Join Date
    Jun 2005
    Posts
    600
    Quote Originally Posted by fotooutdoors View Post
    I have had good experience with the entry level (wired) sigma computers. One has lasted me 2 years with only a battery replacement, and another is pushing one year (on my mountain bike, which is way more abuse). Way better quality than the bell that I tried, and not much more money; I see them on sale fairly regularly for less than $20.
    I'm a Sigma fan, been using them for about 15 or 16 years now. Nashbar regularly has the cheaper ones for a good price, like $15. Batteries last a few years, wouldn't bother with wireless.
    '94 RSBikes Stampede (commuter), '05 Prophet, '09 Scattante XRL Team, '10 Slice 4
    Retired: 97 C-DaleSuper-V, 05 C-Dale R5000

  17. #17
    mtbr member
    Reputation:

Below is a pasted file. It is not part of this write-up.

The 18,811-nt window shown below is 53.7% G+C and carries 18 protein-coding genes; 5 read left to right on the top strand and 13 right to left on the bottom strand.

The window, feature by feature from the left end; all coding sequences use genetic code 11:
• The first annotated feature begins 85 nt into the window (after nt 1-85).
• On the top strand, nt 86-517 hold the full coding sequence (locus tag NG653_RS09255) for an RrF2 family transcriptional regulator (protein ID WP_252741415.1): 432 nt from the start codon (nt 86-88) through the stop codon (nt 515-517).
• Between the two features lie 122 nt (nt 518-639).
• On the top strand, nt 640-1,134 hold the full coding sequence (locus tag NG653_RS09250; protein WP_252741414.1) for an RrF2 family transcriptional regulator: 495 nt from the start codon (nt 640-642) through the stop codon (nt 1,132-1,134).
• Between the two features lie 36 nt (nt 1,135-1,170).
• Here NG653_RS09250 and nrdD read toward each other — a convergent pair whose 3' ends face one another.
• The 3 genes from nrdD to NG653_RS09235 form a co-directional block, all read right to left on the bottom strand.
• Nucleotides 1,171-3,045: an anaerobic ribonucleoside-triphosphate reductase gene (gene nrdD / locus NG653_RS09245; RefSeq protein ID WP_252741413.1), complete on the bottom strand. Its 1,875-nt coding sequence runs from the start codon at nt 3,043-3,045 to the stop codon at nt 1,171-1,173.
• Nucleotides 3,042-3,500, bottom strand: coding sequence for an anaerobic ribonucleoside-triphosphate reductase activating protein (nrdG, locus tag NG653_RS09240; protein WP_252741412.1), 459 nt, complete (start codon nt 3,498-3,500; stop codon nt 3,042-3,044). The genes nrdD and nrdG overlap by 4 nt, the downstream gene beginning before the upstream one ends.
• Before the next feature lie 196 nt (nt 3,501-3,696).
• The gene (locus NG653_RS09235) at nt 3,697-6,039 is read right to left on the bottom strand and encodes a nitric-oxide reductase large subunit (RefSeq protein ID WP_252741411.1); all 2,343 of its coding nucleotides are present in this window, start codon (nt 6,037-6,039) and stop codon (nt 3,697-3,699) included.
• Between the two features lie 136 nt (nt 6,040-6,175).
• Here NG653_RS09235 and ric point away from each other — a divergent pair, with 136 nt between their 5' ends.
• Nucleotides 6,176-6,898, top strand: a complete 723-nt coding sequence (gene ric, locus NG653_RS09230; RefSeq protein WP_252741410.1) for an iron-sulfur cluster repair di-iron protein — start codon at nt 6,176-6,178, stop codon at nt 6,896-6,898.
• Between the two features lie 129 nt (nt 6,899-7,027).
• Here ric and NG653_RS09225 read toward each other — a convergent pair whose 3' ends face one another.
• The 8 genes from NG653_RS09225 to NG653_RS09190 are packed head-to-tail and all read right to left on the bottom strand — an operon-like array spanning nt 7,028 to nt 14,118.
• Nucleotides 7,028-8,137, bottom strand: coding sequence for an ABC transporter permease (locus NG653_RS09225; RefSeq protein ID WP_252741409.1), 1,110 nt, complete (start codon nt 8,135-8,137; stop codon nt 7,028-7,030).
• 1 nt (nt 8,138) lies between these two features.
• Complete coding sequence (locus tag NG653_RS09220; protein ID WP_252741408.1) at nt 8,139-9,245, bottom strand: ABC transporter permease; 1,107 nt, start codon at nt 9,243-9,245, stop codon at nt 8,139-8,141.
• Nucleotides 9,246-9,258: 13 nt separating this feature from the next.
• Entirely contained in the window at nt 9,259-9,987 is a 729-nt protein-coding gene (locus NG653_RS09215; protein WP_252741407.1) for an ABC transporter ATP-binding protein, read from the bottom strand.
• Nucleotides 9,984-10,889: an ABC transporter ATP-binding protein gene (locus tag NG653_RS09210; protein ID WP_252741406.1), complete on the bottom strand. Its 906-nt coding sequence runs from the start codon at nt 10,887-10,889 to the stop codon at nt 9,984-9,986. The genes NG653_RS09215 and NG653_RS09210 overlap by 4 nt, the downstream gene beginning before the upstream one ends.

Join Date
    Apr 2012
    Posts
    1,570
    I'm partial to Sigma's computers, if only because they are way less of a pain to setup than Cateye. As far as reliability, they both have it in spades, though I've noticed that if you are paying retail, you'll get slightly more, feature wise, from a comparable Sigma. I like their backlight features quite a bit, as a year-round commuter, but battery life suffers a bit.

    Some of Sigma's nicer computers can be attached via a USB cradle to download information, but most of it is pretty basic stuff anyhow, and is probably just as well served with a notepad file (take note, you can back up your information with it, though!)

  18. #18
    jrm
    jrm is offline
    mtbr member
    Reputation: jrm's Avatar
    Join Date
    Jan 2004
    Posts
    10,003
    nevermind
    Wreck the malls with cows on Harleys

  19. #19
    Human Test Subject